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The Hilltop


Howard University’s Excellent Scholars Over 150 Years

By: Imara Bright-Johnson
Posted 8:00 PM EST, Fri., Mar. 3, 2017

Howard University, aka ‘The Mecca’, is one of the best historically Black colleges in the country. Over the years, Howard has produced many well known scholars, artists, writers, and political activists—all of whom have made a significant impact on society. For 150 years, Howard has continued to offer a space for individuals to thrive and accomplish their ambitions. Here are some of the notable Howard scholars from the past 150 years:

  1. Thurgood Marshall

    Thurgood Marshall; courtesy photo

    Although he was not an undergraduate student at Howard University, Thurgood Marshall received his law degree from Howard University Law School in 1933. Marshall went on to establish his own practice as a civil rights lawyer. He also held other positions such as counsel for the National Association for the Advancement of Colored People. In 1967, Marshall was sworn in as the first African-American to serve as a Supreme Court Justice.


  2. Zora Neale Hurston

    Zora Neale Hurston; courtesy photo

    Known as one of the most preeminent writers of African-American literature, Zora Neale Hurston received her degree from Howard University in 1924. Hurston published many novels and short stories during her life, but is most known for works such as “Their Eyes Were Watching God” and “Seraph on the Suwanee”. Hurston paved the way for many young writers, especially African-American authors.


  3. Debbie Allen

    Debbie Allen; courtesy photo

    Debbie Allen found the spotlight when she starred in the 1980 Broadway revival of West Side Story. Most known for her infamous choreography, Debbie Allen has made strides as a dancer, actress and television director/producer. Allen graduated from Howard University’s drama department in 1971. Allen has since then been awarded numerous Emmy and Tony Awards for her work. Currently, she is known for her Debbie Allen Dance Academy that offers dance to children in Los Angeles.


  4. Stokely Carmichael

    Stokely Carmichael; courtesy photo

    As one of the most influential civil rights activists of his time, Stokely Carmichael was best known for leading the Student Nonviolent Coordinating Committee. After his graduation with honors in 1961, Carmichael began his work with the SNCC. He was able to raise the number of registered Black voters from 70 to 2,6000 and coined the phrase “Black Power”.


  5. Kelly Miller

    Kelly Miller; courtesy photo

    As the first Black man to attend Johns Hopkins University for postgraduate studies, Kelly Miller also attended Howard University to study mathematics. After graduation, he worked in the US Pension Office. With two degrees, he decided to earn his law degree and became dean of Howard’s College of Arts and Sciences.

  6. Jeremiah Wright

    Dr. Jeremiah Wright; courtesy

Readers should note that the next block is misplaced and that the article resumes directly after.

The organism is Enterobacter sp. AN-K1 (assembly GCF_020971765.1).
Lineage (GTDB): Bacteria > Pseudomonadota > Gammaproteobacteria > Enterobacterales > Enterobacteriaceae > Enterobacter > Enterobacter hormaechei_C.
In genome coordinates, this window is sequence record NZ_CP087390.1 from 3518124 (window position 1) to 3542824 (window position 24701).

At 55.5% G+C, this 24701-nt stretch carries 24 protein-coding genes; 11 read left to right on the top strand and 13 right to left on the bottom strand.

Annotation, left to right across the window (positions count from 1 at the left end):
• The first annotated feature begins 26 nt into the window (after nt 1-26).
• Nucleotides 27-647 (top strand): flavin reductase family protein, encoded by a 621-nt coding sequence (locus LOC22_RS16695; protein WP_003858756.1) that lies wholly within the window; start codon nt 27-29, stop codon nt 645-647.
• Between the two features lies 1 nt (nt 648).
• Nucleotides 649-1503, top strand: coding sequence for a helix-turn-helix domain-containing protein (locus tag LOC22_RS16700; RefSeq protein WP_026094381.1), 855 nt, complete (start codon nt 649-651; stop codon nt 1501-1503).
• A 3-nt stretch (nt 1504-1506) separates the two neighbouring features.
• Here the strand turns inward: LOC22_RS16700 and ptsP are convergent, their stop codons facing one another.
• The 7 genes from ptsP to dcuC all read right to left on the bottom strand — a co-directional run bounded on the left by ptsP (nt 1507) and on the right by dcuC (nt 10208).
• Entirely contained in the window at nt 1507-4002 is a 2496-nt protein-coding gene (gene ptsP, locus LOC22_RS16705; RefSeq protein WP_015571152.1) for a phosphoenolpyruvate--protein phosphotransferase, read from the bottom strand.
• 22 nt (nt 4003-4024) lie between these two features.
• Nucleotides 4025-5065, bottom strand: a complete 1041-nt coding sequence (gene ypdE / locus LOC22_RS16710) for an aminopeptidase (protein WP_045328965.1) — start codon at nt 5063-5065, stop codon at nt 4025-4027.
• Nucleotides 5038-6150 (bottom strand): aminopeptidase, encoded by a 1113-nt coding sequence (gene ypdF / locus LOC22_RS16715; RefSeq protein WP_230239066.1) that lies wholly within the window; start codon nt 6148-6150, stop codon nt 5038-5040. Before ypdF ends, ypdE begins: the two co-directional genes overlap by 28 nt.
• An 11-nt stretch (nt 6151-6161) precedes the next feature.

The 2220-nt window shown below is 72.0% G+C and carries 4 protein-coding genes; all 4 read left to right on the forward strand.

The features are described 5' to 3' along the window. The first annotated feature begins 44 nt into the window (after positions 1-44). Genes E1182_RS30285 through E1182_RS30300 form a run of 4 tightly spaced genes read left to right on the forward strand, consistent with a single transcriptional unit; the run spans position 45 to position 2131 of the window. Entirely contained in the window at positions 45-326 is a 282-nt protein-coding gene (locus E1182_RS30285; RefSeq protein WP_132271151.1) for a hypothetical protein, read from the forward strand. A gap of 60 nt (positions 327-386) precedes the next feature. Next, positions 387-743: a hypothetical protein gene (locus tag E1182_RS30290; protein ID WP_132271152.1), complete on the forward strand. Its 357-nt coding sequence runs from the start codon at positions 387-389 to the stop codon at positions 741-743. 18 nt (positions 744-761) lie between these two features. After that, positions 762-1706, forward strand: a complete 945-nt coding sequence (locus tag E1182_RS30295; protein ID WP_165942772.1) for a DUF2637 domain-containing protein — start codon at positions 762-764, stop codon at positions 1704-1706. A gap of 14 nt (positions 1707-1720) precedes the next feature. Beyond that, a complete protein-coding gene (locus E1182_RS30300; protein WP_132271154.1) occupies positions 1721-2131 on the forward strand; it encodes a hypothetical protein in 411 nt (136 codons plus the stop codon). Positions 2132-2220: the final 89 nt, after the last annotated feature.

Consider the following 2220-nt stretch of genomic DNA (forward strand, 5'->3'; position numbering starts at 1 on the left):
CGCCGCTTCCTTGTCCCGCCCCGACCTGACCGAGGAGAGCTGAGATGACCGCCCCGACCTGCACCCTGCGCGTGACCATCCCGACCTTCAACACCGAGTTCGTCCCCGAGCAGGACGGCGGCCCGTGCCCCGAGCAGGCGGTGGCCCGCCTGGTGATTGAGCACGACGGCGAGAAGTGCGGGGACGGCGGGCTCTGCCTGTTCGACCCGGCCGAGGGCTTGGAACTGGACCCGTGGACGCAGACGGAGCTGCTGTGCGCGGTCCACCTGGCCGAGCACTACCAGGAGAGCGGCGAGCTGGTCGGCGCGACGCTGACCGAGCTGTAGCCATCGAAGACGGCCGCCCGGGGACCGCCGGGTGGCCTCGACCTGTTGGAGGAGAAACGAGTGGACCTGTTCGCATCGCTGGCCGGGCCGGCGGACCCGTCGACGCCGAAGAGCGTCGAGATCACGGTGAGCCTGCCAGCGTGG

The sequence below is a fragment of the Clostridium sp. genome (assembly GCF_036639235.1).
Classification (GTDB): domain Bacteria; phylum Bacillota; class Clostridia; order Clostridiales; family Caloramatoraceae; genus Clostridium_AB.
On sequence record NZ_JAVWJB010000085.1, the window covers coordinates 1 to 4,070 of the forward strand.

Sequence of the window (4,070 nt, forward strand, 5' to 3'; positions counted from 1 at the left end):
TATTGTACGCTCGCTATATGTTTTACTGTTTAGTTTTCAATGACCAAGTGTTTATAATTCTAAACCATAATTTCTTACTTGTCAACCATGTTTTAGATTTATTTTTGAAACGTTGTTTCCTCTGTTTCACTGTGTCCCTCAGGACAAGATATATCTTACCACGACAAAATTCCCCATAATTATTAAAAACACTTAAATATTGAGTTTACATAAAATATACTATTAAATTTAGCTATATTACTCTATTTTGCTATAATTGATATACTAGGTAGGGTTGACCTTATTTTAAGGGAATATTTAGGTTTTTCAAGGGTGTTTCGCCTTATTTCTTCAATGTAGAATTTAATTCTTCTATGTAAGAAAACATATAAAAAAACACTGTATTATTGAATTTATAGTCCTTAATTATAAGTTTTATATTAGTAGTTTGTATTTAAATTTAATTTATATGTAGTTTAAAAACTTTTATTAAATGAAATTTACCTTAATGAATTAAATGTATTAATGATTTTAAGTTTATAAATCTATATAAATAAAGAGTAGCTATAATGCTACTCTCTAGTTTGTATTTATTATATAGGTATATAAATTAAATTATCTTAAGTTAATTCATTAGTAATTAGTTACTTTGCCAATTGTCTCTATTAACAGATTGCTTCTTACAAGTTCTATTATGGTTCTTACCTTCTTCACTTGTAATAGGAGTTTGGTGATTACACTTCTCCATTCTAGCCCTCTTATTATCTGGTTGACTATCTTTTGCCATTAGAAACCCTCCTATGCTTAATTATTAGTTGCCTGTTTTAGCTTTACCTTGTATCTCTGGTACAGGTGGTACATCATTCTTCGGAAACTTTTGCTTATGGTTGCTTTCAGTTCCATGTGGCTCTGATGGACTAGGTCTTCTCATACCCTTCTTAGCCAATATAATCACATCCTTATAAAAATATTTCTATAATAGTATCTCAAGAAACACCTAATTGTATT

Reverend Wright became pastor of the Trinity United Church of Christ in Chicago in 1972. President Barack Obama and Michelle Obama were married at his church and baptized their two daughters there. Reverend Wright has written four books and was named one of the country’s top Black preachers in 1993.


  7. Toni Morrison

    Toni Morrison; courtesy Photo

    Nobel prize and Pulitzer Prize novelist, Toni Morrison, graduated from Howard University with a degree in English. She is widely known for her famous novels The Bluest Eye, Beloved and d Song of Solomon. Morrison has also written children’s literature and was chosen as the Oprah Book club pick in 2000. In addition to these awards, Morrison received the Presidential Medal of Freedom from President Barack Obama.


  8. Roberta Flack

    Roberta Flack; courtesy photo

    Known as one of the best singers of all time, Roberta Flack attended Howard University at the age of 15 years old. She is a Grammy Award winner and strongly influenced pop, soul and jazz music. In addition to music, Flack also founded the Roberta Flack School of Music in the Bronx for underprivileged children to receive music education at no cost.


  9. Ta-Nehisi Coates

    Ta-Nehisi Coates; courtesy photo

    Ta-Nehisi Coates is prominent an African-American journalist, blogger and memoirist. Coates attended Howard University, as well as Massachusetts Institute of Technology. He is widely known for his impact and discussions surrounded racism in the United States. He is currently a national correspondent for The Atlantic.


  10. Amiri Baraka

    Amiri Baraka; courtesy photo

    Amiri Baraka is a poet, writer, teacher and political activist. Many know him through his work during the Black Civil Rights Movement. Numerous works of his, specifically poems were used in retaliation to the on going racism in America. Baraka has been a writer for fifty years and has been extremely influential in the African-American community.


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